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Kinopanorama History

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in70mm.com
The 70mm Newsletter
Written by: Jeremy Sefton-Parke (Alias John Steven Lasher). All Rights Reserved. Reproduced by written permission. Date: May 6, 2003
Original 3-strip Kinopanorama clip. Copyright Kinopanorama Music & Vision.

KINOPANORAMA (referred to as Panorama throughout the former USSR, and, later, as Soviet Cinerama in various foreign countries) was developed between 1956 and 1957 by film technicians in Moscow at the USSR Cinema and Photo Research Institute (better known by its acronym, NIKFI). The chief designer of the camera was Evsei Mikhailovich Goldovskii (1903-1971), an eminent Soviet scientist and the inventor of various motion picture equipment in the USSR.

The mechanical design of the prototype camera (designated as number SKP-1 in the Soviet patents) evolved from a comprehensive research into various patents, citing the invention of devices for the filming (and projection) of mosaic images (still and moving), lodged with the United States Patent Office (from 1948 onwards) by the American-born inventors Fred Waller and Richard C Babish (assignor to the Vitarama Corporation) ; Winton C Hotch (mesne assignments to Cinerama, Inc.) ; and, finally, Paul Stanley Smith (co-inventor, with George Wilber Moffitt, of Cinemiracle, a rival three-film system, as assignor to the Smith-Dietrich Corporation). Such patents, in accordance with intellectual property rights, were published as a matter of public record, available for sighting by prospective inventors and patent attorneys acting on behalf of their clients.
 
More in 70mm reading:

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Panorama Cinema in Moscow
Kinopanorama in Paris
Kinopanorama Update
Lost Orphaned Film
Soviet Circular Panorama

Sovscope 70
"War and Peace" in 70mm

Foreign 70mm Films in Russia

Chastity Truth and Kinopanorama
The latest from Kinopanorama
Kinopanorama Camera
Lashers' Kinopanorama
"Bounty" credits

Internet link:

Kinopanorama Paris
Kinopanorama in Moscow:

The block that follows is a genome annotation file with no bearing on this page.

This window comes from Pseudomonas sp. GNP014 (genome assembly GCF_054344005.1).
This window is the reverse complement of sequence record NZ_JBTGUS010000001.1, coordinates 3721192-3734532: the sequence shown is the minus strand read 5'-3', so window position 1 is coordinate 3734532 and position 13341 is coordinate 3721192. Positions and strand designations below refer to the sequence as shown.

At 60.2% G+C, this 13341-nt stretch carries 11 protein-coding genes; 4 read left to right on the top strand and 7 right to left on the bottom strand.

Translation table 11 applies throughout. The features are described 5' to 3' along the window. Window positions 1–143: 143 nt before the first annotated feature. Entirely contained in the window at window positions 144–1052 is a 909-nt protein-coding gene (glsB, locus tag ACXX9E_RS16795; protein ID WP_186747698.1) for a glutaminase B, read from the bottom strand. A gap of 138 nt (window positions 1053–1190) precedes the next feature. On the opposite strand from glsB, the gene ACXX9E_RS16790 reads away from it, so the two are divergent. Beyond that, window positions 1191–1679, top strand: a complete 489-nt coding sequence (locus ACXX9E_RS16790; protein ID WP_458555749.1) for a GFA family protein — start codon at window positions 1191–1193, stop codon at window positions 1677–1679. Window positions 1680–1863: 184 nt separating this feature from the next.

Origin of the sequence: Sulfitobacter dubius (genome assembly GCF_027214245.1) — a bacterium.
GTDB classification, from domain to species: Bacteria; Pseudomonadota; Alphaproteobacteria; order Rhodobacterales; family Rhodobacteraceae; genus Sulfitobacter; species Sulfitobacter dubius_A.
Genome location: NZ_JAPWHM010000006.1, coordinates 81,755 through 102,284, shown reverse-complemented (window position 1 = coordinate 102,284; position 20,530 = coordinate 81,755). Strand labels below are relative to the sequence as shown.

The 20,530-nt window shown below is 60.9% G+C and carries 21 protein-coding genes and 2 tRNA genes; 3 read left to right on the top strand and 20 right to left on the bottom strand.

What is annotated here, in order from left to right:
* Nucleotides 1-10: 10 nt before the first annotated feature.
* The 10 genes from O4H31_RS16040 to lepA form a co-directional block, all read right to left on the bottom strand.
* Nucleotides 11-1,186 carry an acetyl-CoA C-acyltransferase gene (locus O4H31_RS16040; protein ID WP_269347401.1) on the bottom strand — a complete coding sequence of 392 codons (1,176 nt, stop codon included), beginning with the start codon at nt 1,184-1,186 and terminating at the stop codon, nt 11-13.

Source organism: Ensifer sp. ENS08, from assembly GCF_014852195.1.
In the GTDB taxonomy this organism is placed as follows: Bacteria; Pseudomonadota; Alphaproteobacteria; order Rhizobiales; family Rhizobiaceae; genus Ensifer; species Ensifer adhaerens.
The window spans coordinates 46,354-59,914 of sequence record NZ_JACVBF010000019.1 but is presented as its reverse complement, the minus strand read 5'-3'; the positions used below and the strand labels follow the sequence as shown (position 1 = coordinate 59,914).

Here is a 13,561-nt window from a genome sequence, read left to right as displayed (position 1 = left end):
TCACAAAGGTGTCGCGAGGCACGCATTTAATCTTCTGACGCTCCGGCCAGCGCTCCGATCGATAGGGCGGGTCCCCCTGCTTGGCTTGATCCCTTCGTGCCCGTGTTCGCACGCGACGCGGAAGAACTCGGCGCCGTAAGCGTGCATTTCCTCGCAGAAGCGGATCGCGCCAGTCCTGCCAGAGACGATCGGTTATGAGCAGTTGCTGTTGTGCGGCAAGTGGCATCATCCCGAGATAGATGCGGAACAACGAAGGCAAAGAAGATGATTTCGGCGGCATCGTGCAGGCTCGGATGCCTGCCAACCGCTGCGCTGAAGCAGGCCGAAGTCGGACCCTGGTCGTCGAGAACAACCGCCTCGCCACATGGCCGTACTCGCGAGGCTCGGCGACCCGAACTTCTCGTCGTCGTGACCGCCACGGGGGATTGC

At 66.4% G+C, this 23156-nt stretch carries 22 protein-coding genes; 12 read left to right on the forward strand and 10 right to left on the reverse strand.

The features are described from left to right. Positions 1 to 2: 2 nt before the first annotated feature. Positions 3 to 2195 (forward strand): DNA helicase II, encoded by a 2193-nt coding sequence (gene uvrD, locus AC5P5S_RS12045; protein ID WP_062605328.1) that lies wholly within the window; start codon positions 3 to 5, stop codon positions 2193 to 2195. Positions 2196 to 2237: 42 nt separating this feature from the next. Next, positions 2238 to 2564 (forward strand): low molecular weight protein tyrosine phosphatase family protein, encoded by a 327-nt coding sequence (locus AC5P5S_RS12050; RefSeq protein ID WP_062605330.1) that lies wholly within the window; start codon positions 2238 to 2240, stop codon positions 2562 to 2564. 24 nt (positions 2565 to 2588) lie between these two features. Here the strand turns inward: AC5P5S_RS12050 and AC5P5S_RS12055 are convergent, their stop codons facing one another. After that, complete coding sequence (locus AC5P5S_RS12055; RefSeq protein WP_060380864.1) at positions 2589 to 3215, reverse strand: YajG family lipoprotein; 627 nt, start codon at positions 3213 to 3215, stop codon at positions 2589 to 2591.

Ukraine Kinopanorama cinema

J S Lasher interview from “Home Theatre High Fidelity”
Bernard Herman society J S Lasher interview


 
Original 3-strip Kinopanorama clip. Copyright Kinopanorama Music & Vision.

Certain anomalies (viz. defects) in each of the American- designed systems were addressed early on by the Soviets, who made whatever refinements and modifications necessary to improve the operation of their panoramic camera. Some new devices, such as a telescoping viewfinder, were also introduced. Likewise, the retention of camera registration pins and intermittents milled for Kodak Standard 'positive perforation' short-pitch negatives also set the Soviet system apart from its American counterpart (ie. Cinerama utilized Mitchell Camera Company intermittants milled for Bell & Howell 'negative perforation' short-pitch film stock).

At no time did the Soviets claim -- in print or otherwise -- the 'invention' of panoramic cinematography (ie. Cinerama) despite apocryphal remarks published by anti-Soviet factions in the American and British press. Moreover, Dr Michael Z. Wysotsky, the internationally recognised Soviet designer (and, later, Chief Engineer at Mosfilm Studios), attributed the invention to Fred Waller in his book, Wide Screen Processes and Stereophonic Sound, published by Hastings House (NYC, 1971) and Focal Press UK.
 
 
Official kinopanorama.biz logo. Copyright Kinopanorama Music & Vision.

Why, then, did the Soviets wait some four-years after the New York premier of “This is Cinerama” on 30th September, 1952, before embarking on the research and development of their own panoramic system --one also designed for compatibility with Cinerama (and, later, Cinemiracle) projection equipment in cinemas designed for the screening of these films.

The raison d'etre may be attributed to the highly contentious (in so far as the Soviets were concerned) screenings of “This is Cinerama” under the auspices of the State Department of the United States Government (read CIA) at Trade Exhibitions in Damascus, Syria (September, 1954) and, later, Bangkok, Thailand. An article published in the September 11th edition of The New York Times noted that the screenings at the Damascus International Trade Fair, where over 2,000 persons had queued for seats, "...were so successful (that) the local Communists were accusing the United States of 'unfair competition"'.

Furthermore, the ideological content of the Cinerama travelogues, particularly their espousal of American Capitalism, made it obvious to the Soviet Ministry of Culture, which controlled all aspects of film making in the Soviet Union, that panoramic films shot by them would. Likewise, provide the medium (and forum for polemical confrontation) in which to showcase and promote the Soviet Union's latest technological developments, overall cultural progress and national identity (agitprop as spectacle) in cinemas around the world.

The 'cold war of panoramic formats' had begun in earnest.

TO BE CONTINUED...
 
 
 
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Updated 22-12-16